How we should be like Gatlinburg. I don’t think the Editorial Board was saying that we should be like Gatlinburg in the amount of commercialization that they have. They were referring more so to the “walkablility” of their downtown. I believe we can all agree that the Gatlinburg downtown is longer than our downtown strip. The Board was simply saying that there is no reason that our downtown couldn’t be made as attractive to pedestrians as that strip. We want increased and safe traffic downtown for both locals and tourists, and, in that respect, we have the same goal as Gatlinburg and, indeed, in the makeup of most existing businesses downtown.

The cost of idleness. Some argue that prime property should not be used for a parking deck. Based on its current usage, I think some think that the property shouldn’t be used at all. For over a decade since the elementary school moved to a new facility, the property has sat dormant, unless you count the recent, once per year rodeos that have been held on a section of the property, and those are not what you would call big draw, high return-on-investment events. Ironically, the one thing that the property has been used for from time-to-time is parking. Parking decks can be costly operations, no doubt, but they are also potential business catalysts. And, as one reader commented, while the cost per parking space may be higher than we are used to, we are able to potentially recoup the cost through increased use of our retail spaces (levy) and even parking fees.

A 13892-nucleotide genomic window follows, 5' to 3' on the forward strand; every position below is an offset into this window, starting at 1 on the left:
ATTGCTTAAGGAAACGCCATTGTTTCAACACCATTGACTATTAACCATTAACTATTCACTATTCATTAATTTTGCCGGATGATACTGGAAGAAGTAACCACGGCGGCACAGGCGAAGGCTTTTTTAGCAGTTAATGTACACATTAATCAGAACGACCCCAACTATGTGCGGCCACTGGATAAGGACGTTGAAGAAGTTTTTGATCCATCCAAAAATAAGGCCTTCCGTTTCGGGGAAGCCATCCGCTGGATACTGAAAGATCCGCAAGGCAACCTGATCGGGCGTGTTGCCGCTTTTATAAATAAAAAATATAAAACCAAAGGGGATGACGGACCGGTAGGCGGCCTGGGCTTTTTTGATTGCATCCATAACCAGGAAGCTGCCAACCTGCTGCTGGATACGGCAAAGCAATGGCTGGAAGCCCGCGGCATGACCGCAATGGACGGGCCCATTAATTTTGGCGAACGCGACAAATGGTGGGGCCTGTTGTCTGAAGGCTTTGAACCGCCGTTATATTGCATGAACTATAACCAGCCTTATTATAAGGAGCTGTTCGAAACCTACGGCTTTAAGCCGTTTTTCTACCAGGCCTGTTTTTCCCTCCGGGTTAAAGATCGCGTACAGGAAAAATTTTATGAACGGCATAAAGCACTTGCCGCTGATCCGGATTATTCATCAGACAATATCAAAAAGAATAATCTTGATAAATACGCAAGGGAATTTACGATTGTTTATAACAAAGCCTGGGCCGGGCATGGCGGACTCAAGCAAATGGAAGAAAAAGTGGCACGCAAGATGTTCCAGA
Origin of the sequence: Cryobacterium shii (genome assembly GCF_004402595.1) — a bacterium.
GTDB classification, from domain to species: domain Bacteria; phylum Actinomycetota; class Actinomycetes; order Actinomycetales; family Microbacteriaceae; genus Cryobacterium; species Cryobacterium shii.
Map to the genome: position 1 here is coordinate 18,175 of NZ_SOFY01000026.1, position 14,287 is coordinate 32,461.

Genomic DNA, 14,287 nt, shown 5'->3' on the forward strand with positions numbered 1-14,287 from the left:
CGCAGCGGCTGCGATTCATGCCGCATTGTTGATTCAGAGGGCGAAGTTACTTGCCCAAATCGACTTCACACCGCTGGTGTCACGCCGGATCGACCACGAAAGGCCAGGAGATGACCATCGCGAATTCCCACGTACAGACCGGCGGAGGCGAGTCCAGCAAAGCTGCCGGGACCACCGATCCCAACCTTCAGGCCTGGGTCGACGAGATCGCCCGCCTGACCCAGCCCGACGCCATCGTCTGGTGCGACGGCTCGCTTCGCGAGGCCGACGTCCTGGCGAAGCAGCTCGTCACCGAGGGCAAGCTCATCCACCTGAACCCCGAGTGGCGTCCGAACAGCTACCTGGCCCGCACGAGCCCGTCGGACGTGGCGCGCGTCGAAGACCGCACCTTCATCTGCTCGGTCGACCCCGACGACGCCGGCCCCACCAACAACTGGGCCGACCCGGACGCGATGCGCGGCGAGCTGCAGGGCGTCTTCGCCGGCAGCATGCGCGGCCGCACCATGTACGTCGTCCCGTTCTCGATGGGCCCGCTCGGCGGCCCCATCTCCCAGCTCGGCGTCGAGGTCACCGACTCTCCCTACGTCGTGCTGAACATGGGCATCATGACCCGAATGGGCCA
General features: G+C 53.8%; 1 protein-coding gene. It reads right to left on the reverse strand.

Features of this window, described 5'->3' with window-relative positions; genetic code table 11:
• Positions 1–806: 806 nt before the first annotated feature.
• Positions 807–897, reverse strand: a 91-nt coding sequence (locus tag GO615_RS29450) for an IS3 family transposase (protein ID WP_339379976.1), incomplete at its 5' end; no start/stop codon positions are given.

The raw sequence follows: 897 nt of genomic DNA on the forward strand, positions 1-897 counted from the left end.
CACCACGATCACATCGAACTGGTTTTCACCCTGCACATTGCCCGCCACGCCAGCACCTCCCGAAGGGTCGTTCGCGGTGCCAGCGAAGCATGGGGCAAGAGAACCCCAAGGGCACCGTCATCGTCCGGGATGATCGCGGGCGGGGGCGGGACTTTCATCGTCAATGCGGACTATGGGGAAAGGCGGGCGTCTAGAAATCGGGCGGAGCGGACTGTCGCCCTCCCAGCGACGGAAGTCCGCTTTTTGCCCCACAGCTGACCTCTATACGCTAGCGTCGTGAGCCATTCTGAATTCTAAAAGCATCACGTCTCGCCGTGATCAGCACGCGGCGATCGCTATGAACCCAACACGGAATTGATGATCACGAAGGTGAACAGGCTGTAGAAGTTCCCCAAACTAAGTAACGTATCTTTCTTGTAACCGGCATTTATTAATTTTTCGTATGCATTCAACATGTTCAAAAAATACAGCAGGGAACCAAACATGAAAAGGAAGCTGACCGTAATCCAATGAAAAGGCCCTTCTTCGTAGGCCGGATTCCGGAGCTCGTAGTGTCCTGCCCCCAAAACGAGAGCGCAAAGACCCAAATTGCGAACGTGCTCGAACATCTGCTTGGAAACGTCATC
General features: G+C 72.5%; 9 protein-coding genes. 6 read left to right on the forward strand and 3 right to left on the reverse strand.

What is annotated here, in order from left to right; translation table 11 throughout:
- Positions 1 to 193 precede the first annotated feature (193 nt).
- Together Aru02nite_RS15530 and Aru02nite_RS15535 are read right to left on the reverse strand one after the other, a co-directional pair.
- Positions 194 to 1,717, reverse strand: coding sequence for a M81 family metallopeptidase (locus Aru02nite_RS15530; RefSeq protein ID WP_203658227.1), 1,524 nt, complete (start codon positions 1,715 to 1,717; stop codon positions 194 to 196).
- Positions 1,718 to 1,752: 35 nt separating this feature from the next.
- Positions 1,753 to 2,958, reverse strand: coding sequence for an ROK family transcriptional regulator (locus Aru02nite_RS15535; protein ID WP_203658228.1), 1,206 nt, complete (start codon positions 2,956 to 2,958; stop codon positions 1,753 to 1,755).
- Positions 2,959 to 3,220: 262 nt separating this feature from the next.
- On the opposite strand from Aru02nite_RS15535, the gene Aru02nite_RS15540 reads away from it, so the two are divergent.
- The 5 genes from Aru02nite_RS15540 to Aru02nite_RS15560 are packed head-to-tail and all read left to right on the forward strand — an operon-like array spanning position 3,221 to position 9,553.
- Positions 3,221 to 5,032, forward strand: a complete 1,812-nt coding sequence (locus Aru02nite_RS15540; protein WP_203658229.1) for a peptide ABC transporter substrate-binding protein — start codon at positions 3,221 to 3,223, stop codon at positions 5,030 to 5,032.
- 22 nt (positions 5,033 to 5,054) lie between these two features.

The ability to pivot. A parking deck is an attractive amenity for existing business and those thinking of locating in Cherokee. With a functioning parking deck, you reduce the arguments from downtown owners and merchants about taking away their storefront parking in favor of pedestrian friendly walkways and potentially make room for bike lanes, further enhancing the use and attractiveness of the downtown. A parking deck could be designed to take only a portion of the existing property. Any revenue generating business that you might think to put on the property would likely increase the need for parking space downtown and even on the property itself. Having a parking deck on the property would increase its value, not be a liability.